Isles of Scilly Sunday flight plan approved by councillors
Plans to allow Sunday flights to the Isles of Scilly from April 2014 have been approved by councillors.
The Council of the Isles of Scilly heard the numbers flying to St Mary's Airport were predicted to have fallen for the eleventh year in a row.
The meeting was told some people did not visit the islands as there was no Sunday flight.
The Isles of Scilly Steamship Company, which runs the flights, said talks would be needed with regulators.
The plan was passed by 14 votes to two.'Change Scilly forever'
When the budget was set for St Mary's Airport for this financial year, it was predicted about 9,000 landings would help bring in 108,000 passengers leading to an income of about £1.27m.
During the meeting, the council heard passengers numbers could be 16,000 fewer than forecast, leading to a possible loss in predicted income of £172,000.
Earlier this year, council figures showed air passengers to the archipelago in June were down 25% compared with the same time last year.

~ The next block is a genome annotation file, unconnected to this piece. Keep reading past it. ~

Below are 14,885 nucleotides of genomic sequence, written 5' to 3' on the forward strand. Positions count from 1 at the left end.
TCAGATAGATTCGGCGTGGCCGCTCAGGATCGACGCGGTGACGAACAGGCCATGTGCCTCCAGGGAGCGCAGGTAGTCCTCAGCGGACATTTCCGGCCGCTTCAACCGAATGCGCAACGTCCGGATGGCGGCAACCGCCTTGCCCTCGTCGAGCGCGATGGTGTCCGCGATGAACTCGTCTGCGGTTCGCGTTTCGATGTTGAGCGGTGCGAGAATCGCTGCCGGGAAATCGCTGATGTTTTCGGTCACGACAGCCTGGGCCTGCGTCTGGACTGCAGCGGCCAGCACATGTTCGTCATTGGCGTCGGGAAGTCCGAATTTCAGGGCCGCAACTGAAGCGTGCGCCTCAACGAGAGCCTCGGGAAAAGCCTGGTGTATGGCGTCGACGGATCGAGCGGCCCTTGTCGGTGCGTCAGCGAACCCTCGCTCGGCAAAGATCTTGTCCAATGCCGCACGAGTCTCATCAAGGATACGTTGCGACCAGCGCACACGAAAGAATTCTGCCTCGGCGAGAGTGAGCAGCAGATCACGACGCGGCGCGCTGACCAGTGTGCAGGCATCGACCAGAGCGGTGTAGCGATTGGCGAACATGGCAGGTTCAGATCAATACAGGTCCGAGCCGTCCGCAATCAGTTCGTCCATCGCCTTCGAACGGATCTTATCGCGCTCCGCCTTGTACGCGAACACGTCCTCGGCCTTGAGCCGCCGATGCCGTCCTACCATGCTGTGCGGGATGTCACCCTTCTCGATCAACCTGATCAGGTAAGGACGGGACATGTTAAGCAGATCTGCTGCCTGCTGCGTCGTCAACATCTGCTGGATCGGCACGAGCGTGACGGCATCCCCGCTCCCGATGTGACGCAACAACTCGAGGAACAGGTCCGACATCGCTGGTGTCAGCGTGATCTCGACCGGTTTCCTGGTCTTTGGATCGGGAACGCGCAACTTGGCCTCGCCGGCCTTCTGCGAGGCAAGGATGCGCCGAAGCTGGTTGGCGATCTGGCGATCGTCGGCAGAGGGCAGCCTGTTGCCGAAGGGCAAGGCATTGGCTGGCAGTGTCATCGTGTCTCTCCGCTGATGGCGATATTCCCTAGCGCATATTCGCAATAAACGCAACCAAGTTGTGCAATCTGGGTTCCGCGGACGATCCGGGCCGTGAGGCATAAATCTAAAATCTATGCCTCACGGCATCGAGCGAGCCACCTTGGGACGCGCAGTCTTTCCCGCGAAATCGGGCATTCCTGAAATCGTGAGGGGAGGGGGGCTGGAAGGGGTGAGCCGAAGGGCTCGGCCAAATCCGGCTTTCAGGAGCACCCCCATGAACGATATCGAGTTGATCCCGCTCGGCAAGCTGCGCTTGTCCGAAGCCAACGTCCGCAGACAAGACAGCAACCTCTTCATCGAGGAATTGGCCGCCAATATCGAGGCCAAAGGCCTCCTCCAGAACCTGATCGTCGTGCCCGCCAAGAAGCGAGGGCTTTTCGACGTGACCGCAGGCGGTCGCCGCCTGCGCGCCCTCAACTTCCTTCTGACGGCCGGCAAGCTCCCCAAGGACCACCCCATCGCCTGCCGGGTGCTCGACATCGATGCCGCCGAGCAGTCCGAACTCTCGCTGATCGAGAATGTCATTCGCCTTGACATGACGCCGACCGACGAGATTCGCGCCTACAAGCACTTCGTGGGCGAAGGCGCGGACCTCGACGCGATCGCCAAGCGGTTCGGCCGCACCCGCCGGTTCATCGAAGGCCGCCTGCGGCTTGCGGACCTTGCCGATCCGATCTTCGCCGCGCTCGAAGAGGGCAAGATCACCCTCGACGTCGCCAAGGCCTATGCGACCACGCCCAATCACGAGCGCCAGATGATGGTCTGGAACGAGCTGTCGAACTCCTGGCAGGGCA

At the meeting, councillor Robert Dorrien Smith said he believed the island could not deal with continuing declines in visitor numbers if "our main income is tourism".
Councillor Adrian Davis said he had "strong reservations" about Sunday flying.
He said: "I think that this could be a move that would change Scilly forever."
End Quote Andrew May Isles of Scilly Steamship Company
There is still a lot of detailed work and negotiations needed”
But Councillor James Francis added it was "quite clear" there were a number of people who did not visit the islands because they could not travel on a Sunday.
Islanders blamed the decline in numbers on the recession and the loss of the British International Helicopters (BIH) service last October.
Currently the Steamship Company's Skybus planes offer the only flights to the islands.
However, despite the approval, the company's chairman, Andrew May, said it only meant the firm could have "more detailed discussions to see what can be reasonably be done".
He said: "There is still a lot of detailed work and negotiations needed.
"It's a highly-regulated industry. We need to work up a business case and we need to identify potential risks and costs."
He added it was important to take "everybody's views into account", including possible concerns by residents about possible plane noise every day of the week.
The firm also operates passenger ferry Scillonian III, which sails to St Mary's from Penzance in Cornwall.